Several cytokines including GM-CSF and G-CSF, routinely used in haematological malignancies for BMC transplantation purposes, are known to have potent mobilization capacity. Some preclinical studies have shown potential benefits for G-CSF administration in ischemic conditions, in terms of myocardial repair and microvascular enhancement19-20. On the other hand, few clinical studies have been performed, with some controversial results in terms of safety and efficacy21-25. We here report preliminary results of a pilot study on BMC mobilization induced by the concurrent administration of G-CSF and GM-CSF in patients with AMI treated with primary PTCA. The purpose of this phase 1 study was to verify feasibility and safety of this novel treatment approach.
The study group comprised 8 patients with AMI treated by primary PTCA. The inclusion criteria were typical chest pain lasting > 30 minutes and ST-segment elevation of ≥ 1 mm in ≥ 2 contiguous lead, admission within 12 hours from the onset of symptoms and a coronary artery lesion suitable for primary PTCA with stenting. Exclusion criteria were age ≥ 75 years, cardiogenic shock, previous myocardial infarction, hematopoietic disorders or splenomegaly, hepatic or renal failure, malignancy, pregnancy or infectious diseases. All eligible patients were enrolled in the study if they gave formal written informed consent. The study was carried out according to the Declaration of Helsinki. The protocol was approved by the Regional Ethical Committee.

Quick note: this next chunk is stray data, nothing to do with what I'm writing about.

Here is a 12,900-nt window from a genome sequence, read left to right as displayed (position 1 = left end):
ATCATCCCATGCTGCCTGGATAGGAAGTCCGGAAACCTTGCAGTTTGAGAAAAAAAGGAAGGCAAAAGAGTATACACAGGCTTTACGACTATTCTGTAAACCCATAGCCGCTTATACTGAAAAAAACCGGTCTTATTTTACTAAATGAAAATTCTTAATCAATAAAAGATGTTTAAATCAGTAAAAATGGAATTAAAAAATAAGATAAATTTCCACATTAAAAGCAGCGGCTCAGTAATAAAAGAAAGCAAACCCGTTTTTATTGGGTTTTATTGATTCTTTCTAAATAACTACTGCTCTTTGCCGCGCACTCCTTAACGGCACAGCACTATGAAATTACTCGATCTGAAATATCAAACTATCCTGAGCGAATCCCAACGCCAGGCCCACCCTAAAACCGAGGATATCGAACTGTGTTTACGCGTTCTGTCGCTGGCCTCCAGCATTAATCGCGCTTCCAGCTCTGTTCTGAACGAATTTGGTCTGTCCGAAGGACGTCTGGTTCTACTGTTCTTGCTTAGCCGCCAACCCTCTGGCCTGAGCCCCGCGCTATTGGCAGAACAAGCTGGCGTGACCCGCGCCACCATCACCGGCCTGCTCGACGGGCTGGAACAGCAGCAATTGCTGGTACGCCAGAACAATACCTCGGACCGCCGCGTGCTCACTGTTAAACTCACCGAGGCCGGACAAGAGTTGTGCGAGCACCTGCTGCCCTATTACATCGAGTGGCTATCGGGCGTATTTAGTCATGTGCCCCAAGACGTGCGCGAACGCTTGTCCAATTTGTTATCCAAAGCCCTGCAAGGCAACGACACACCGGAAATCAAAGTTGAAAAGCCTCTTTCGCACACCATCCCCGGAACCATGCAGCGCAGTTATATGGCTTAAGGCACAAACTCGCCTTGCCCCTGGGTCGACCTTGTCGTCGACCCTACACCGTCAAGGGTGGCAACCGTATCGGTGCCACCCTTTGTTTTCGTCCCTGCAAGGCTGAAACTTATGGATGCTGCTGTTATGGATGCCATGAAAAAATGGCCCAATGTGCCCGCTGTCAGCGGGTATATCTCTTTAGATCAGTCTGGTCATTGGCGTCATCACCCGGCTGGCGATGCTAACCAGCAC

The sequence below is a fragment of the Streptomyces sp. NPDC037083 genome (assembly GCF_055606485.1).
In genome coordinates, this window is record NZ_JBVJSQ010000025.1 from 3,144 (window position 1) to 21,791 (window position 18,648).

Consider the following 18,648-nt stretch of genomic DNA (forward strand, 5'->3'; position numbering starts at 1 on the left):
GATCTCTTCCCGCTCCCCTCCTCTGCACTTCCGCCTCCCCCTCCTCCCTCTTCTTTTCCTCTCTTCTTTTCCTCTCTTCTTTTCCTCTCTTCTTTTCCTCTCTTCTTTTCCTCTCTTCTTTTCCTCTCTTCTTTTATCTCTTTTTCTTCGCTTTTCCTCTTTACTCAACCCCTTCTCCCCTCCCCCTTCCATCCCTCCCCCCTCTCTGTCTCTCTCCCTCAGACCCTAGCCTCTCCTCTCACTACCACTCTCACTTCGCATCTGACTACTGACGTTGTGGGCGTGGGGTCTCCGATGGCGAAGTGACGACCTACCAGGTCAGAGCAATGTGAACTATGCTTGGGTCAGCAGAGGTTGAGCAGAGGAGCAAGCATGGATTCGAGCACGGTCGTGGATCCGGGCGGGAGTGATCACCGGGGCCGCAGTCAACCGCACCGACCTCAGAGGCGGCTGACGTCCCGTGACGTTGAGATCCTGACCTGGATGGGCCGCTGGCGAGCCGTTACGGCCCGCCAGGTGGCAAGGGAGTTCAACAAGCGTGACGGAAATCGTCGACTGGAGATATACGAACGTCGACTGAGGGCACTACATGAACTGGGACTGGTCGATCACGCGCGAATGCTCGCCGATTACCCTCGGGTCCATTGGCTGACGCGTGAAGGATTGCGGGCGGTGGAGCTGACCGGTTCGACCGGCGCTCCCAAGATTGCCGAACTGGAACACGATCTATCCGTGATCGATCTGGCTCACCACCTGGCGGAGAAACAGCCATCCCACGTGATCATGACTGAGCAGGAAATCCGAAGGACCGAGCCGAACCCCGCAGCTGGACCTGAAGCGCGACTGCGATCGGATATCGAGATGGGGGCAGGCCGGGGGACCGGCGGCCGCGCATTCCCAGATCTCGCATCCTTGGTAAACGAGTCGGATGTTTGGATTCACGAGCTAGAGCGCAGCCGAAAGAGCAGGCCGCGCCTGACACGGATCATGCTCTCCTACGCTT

All patients underwent primary PTCA according to current international guidelines26. Before PTCA, patients were treated with aspirin, i.v. nitrates and a 5000 IU bolus of unfractionated heparin. Coronary angiography was performed using a femoral approach. Coronary stenting was performed using standard procedures and the IIb/IIIa inhibitor abiciximab was used during procedure if needed. Betablockers, angiotensin-converting enzyme inhibitors and statins, if not contraindicated, were routinely administered. At 24 hours after completion of intervention, patients were started on G-CSF (Myelostim, kindly provided by Italfarmaco) at 5 µgr/kg s.c. twice a day for 3 consecutive days (from day 0 to day +2) and GM-CSF (Mielogen, kindly provided by Schering-Plough) at 2.5 µgr/kg s.c. once a day for 5 consecutive days (from day 0 to day +4). Since transient severe hypotensions was noticed in the first three patients, the protocol was amended by reducing and tapering GM-CSF administration to 2.5 µg/kg once a day at day +2, +4, +6. Postinterventional antithrombotic therapy consisted of ticlopidine 250 mg bid for 4 weeks or 6 months, respectively if bare metal or drug eluting stents were used. Enoxaparin was administered (4,000 IU or 6,000 IU if patient weight was respectively < 80 Kg, ≥ 80 Kg) during BMC mobilization, as long as the WBC count was ≥ 20,000/mm3.